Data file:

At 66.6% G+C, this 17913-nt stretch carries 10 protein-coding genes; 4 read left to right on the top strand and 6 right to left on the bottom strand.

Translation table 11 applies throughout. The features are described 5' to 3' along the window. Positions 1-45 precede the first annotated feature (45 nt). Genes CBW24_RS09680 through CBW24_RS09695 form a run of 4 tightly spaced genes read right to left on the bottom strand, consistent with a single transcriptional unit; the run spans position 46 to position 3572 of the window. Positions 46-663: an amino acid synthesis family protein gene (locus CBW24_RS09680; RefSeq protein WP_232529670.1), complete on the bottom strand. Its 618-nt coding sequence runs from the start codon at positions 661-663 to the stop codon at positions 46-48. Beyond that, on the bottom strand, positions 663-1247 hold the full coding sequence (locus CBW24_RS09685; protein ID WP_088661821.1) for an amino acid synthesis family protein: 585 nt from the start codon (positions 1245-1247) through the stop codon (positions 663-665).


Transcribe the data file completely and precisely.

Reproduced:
At 66.6% G+C, this 17913-nt stretch carries 10 protein-coding genes; 4 read left to right on the top strand and 6 right to left on the bottom strand.

Translation table 11 applies throughout. The features are described 5' to 3' along the window. Positions 1-45 precede the first annotated feature (45 nt). Genes CBW24_RS09680 through CBW24_RS09695 form a run of 4 tightly spaced genes read right to left on the bottom strand, consistent with a single transcriptional unit; the run spans position 46 to position 3572 of the window. Positions 46-663: an amino acid synthesis family protein gene (locus CBW24_RS09680; RefSeq protein WP_232529670.1), complete on the bottom strand. Its 618-nt coding sequence runs from the start codon at positions 661-663 to the stop codon at positions 46-48. Beyond that, on the bottom strand, positions 663-1247 hold the full coding sequence (locus CBW24_RS09685; protein ID WP_088661821.1) for an amino acid synthesis family protein: 585 nt from the start codon (positions 1245-1247) through the stop codon (positions 663-665).